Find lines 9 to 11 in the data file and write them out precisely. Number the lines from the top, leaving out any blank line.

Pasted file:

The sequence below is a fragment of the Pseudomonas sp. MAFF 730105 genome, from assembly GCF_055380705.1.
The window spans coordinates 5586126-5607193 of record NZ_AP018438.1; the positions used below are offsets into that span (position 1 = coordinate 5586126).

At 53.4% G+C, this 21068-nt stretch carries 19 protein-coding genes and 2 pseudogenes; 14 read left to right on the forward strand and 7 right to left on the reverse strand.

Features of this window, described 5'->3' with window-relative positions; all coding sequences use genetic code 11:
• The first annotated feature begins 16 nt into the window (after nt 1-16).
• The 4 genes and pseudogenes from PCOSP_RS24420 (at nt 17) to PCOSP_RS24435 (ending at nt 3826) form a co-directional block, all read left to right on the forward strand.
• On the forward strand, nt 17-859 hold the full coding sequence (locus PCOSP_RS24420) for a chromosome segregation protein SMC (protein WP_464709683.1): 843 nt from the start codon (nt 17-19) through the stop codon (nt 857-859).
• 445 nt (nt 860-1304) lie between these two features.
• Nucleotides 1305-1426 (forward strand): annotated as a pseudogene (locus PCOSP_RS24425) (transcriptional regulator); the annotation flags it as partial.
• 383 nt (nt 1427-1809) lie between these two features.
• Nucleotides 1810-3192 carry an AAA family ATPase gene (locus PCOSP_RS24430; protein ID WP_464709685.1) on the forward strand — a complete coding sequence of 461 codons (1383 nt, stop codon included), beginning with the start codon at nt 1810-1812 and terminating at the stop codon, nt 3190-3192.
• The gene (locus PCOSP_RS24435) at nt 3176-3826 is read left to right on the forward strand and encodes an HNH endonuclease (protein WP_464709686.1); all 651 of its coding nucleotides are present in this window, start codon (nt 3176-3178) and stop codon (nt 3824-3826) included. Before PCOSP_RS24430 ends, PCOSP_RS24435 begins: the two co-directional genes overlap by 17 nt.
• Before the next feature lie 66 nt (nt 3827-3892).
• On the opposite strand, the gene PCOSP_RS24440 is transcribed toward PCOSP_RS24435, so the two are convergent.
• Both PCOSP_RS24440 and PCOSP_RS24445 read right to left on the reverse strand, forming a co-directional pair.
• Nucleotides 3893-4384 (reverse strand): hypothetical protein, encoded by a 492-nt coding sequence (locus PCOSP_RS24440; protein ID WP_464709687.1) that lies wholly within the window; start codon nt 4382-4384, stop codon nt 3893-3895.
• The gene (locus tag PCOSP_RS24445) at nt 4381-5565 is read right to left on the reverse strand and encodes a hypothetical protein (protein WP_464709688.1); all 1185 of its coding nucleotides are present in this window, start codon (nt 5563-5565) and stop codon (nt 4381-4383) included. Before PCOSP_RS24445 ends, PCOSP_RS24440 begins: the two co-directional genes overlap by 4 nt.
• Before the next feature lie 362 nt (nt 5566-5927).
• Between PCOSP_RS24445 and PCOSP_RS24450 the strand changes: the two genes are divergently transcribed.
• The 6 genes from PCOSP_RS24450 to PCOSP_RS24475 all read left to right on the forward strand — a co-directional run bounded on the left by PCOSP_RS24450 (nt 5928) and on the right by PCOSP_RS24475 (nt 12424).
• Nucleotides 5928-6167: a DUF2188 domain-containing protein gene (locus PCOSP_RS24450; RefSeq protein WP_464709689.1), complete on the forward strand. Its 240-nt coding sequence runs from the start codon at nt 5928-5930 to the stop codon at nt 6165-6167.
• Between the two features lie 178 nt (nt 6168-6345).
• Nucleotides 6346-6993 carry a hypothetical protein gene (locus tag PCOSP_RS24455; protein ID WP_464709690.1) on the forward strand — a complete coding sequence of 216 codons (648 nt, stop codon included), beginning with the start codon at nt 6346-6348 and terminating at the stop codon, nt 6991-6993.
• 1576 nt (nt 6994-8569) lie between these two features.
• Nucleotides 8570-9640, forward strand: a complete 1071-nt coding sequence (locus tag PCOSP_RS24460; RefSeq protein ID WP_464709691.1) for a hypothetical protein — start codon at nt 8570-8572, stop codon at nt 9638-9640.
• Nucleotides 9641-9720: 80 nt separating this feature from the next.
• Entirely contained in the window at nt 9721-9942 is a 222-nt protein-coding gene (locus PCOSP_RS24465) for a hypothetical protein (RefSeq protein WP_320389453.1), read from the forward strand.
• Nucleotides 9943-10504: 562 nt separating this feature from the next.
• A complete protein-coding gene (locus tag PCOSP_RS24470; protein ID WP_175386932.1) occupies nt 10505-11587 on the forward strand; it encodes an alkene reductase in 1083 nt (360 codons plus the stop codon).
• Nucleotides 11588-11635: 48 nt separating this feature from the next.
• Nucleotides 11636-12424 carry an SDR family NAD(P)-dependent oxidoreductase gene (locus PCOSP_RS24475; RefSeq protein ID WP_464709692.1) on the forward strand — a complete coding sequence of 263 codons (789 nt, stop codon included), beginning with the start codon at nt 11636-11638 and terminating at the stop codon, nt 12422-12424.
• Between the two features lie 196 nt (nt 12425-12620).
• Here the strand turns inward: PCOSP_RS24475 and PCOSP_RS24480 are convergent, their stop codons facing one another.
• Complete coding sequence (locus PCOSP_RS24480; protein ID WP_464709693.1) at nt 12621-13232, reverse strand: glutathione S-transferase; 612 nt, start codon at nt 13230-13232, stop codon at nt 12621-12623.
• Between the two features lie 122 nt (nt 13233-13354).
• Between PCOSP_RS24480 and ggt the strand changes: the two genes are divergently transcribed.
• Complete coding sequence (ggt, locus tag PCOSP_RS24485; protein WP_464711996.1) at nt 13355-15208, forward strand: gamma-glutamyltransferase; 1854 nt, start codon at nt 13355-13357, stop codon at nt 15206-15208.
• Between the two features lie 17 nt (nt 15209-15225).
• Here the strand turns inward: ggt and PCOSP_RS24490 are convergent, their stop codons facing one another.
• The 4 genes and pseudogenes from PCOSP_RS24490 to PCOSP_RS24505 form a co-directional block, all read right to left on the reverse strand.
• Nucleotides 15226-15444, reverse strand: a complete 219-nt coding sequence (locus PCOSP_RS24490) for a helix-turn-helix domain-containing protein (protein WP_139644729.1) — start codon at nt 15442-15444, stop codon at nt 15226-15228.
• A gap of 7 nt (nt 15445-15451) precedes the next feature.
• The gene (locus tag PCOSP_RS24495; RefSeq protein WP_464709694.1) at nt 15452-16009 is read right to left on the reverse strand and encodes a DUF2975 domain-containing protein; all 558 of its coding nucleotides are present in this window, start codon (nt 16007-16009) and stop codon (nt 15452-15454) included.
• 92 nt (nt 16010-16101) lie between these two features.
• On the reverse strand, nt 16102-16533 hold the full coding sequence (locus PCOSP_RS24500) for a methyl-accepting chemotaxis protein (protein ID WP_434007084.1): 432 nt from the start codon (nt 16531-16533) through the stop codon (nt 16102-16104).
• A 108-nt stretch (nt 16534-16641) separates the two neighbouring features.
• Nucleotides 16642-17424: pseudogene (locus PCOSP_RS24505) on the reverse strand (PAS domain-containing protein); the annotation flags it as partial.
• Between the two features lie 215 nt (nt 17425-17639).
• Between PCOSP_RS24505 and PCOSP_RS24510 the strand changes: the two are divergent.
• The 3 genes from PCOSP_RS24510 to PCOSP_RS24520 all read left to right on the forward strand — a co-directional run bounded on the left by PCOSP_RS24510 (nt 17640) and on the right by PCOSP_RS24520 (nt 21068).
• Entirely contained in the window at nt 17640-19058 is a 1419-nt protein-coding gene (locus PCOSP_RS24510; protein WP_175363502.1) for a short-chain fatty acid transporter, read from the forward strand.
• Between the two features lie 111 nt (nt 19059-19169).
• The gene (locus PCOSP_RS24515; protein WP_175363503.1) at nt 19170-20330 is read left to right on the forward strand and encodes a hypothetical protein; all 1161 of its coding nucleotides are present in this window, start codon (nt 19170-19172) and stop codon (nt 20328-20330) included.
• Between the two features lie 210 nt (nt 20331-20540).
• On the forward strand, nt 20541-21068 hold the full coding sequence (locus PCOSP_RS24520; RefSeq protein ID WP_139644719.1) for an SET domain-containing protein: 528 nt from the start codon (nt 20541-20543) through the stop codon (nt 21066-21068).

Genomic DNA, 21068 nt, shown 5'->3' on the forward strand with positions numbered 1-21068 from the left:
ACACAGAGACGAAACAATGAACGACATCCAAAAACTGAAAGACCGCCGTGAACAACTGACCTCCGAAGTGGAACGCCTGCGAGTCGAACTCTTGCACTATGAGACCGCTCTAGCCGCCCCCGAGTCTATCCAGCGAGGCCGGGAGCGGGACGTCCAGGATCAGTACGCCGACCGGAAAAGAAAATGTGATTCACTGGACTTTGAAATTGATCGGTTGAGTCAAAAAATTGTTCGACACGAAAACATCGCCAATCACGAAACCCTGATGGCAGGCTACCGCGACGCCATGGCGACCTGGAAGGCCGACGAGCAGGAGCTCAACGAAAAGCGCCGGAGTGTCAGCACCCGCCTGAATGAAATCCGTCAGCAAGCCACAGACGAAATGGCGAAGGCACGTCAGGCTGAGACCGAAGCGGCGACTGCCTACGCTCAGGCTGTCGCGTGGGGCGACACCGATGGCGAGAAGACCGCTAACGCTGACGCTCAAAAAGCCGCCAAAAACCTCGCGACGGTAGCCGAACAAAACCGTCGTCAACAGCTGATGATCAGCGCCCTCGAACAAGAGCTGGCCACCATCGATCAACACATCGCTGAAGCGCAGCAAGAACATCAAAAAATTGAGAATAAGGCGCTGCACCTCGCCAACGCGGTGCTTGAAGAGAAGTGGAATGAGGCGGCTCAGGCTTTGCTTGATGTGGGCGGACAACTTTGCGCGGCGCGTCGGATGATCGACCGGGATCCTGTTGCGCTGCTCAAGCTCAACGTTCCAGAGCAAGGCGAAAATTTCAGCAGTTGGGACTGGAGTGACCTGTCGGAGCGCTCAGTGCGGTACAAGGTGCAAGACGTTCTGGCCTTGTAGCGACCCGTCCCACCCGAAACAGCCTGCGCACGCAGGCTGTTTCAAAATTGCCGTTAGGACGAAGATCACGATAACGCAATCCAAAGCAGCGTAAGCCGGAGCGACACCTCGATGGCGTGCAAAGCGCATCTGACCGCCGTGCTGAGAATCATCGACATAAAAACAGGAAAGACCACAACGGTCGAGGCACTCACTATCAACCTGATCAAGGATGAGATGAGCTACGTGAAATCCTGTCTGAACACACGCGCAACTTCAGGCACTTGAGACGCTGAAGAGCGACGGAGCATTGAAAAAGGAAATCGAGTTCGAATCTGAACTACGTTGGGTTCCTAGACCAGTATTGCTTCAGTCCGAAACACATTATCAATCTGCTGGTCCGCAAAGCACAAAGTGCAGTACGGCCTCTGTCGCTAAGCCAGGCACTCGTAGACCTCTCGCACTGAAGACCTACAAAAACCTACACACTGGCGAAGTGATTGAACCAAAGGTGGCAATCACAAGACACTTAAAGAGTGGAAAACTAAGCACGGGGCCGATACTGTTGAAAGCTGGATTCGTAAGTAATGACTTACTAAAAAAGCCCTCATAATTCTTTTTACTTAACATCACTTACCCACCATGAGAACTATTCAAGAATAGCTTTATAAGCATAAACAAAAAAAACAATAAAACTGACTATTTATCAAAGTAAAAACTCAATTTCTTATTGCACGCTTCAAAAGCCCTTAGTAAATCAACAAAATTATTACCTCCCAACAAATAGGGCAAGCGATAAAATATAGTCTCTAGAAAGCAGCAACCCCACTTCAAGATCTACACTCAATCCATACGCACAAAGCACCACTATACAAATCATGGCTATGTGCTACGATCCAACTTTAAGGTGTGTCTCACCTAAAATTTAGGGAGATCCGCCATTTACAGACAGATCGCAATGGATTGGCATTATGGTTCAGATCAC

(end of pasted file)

• Nucleotides 1305-1426 (forward strand): annotated as a pseudogene (locus PCOSP_RS24425) (transcriptional regulator); the annotation flags it as partial.
• 383 nt (nt 1427-1809) lie between these two features.
• Nucleotides 1810-3192 carry an AAA family ATPase gene (locus PCOSP_RS24430; protein ID WP_464709685.1) on the forward strand — a complete coding sequence of 461 codons (1383 nt, stop codon included), beginning with the start codon at nt 1810-1812 and terminating at the stop codon, nt 3190-3192.